First off, this is a sensitive area that requires consultation with your command’s servicing Staff Judge Advocate.
My comments here are solely my personal opinion based on previous cases I have dealt with and is not to be inferred in anyway as a legal interpretation or legal advice.
In general, the following are topics that must be considered:
Are the Soldiers seeking or have plans to seek divorce?
Since divorce is handled by civilian courts, housing issues fall under civilian jurisdiction as well. In Ohio, for example, both parties are entitled to stay in the shared property until the court rules on the issue. This could be when the divorce is finalized or when legal separation is ordered. The court will consider a number of factors to include but not limited to:
- Custody of any minor children
- Any abuse and which party committed the offense
- Financial situation of each party
However, this is not to indicate that there is no recourse for the command/installation. I assume that since you mentioned that the two Soldiers “cannot get along” there have been some domestic altercations, either verbal and/or physical. If these issues are documented with the PMO and/or command, the housing authority, usually along with the installation commander or their designee, can order one or both of the Soldiers out of post housing.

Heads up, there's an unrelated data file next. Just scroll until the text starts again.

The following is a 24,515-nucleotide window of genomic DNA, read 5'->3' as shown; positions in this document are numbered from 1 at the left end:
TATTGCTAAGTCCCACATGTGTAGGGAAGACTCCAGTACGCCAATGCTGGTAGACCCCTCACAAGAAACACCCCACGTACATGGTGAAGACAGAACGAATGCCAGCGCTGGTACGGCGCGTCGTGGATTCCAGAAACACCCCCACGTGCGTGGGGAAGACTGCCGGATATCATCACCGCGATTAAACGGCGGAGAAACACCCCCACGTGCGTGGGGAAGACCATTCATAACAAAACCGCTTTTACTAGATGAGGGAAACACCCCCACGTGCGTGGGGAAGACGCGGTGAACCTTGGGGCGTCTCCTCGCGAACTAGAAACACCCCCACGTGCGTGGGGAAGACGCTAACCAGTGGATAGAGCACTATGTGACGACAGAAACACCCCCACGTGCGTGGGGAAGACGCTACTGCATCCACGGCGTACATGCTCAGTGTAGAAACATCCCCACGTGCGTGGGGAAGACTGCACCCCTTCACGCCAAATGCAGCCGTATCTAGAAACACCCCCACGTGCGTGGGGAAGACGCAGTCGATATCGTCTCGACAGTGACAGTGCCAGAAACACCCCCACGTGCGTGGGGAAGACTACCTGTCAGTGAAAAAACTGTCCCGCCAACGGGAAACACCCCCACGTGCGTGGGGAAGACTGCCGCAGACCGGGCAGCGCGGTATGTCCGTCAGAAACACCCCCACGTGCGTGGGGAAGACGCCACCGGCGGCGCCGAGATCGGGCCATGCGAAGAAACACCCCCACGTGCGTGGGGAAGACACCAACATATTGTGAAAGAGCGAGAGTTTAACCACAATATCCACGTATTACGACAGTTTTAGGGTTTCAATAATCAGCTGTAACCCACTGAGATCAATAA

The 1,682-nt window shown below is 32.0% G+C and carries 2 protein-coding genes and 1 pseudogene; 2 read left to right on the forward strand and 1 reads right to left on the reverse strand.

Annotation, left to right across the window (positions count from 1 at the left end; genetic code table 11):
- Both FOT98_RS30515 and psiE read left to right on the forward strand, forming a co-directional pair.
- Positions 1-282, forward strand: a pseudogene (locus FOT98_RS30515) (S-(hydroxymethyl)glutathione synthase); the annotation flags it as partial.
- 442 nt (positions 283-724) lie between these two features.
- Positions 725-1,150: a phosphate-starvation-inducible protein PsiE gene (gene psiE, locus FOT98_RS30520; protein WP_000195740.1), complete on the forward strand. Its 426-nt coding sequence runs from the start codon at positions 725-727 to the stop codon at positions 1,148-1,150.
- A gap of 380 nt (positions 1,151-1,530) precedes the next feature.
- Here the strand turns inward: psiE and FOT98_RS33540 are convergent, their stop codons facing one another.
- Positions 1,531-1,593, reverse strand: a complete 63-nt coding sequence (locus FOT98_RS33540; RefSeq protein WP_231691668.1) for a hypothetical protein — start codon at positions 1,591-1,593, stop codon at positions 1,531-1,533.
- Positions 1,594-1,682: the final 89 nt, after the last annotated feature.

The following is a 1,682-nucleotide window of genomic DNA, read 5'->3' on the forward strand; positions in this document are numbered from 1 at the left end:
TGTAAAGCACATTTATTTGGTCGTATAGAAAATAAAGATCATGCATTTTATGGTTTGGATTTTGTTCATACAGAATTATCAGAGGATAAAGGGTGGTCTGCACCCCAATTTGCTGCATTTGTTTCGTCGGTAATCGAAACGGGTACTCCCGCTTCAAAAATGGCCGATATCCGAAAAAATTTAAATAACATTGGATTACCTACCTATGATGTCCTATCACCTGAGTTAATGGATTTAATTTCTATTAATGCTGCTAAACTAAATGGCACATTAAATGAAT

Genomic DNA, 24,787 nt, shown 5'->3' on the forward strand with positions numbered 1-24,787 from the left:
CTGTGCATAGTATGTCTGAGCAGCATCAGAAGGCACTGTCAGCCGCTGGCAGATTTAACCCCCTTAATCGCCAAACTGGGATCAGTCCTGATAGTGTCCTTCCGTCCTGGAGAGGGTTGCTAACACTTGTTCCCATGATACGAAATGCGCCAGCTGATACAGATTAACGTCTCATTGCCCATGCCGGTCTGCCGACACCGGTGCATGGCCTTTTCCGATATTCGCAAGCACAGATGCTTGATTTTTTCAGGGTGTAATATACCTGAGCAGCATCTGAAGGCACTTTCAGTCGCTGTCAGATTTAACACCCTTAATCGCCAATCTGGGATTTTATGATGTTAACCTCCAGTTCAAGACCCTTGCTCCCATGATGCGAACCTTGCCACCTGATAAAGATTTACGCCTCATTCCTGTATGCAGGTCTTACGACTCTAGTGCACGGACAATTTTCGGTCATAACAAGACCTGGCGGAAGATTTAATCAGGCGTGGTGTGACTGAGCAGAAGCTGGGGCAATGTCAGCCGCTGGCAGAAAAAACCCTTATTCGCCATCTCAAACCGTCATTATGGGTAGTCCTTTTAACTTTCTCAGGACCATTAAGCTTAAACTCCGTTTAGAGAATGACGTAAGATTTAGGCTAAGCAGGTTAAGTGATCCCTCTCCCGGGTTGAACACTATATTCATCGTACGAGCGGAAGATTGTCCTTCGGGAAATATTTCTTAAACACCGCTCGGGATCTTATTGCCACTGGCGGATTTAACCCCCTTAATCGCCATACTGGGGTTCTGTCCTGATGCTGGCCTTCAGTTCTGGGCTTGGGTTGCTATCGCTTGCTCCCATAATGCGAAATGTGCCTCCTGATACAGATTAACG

After a domestic altercation has taken place, the unit command can order an offending Soldier into the barracks for a cooling off period. However, this is a temporary solution as most of the time the Soldier is only ordered into the barracks for 72 to 96 hours.
If abuse is involved, then the servicing Staff Judge Advocate must be consulted for any potential UCMJ violations and charges that may be appropriate. If charges are appropriate, then this could support removing the offending Soldier from post housing.
Professional military and family counseling
At a minimum, the Soldiers should have been counseled by their unit First Sergeant and/or Commander in regards their family situation and maintaining their family affairs. During this counseling, the Soldier should be made aware of the family counseling services available through the chaplains office and ACS.
I know this did not provide a concrete answer, but there is not one to give. Each situation is different and must be evaluated on its own merits and circumstances. I hope this helps.
Disclaimer: I am not an attorney and any views presented are my own and are not to be
interpreted as legal advice. Furthermore, my views do not necessarily
represent the views of DoD or its Components.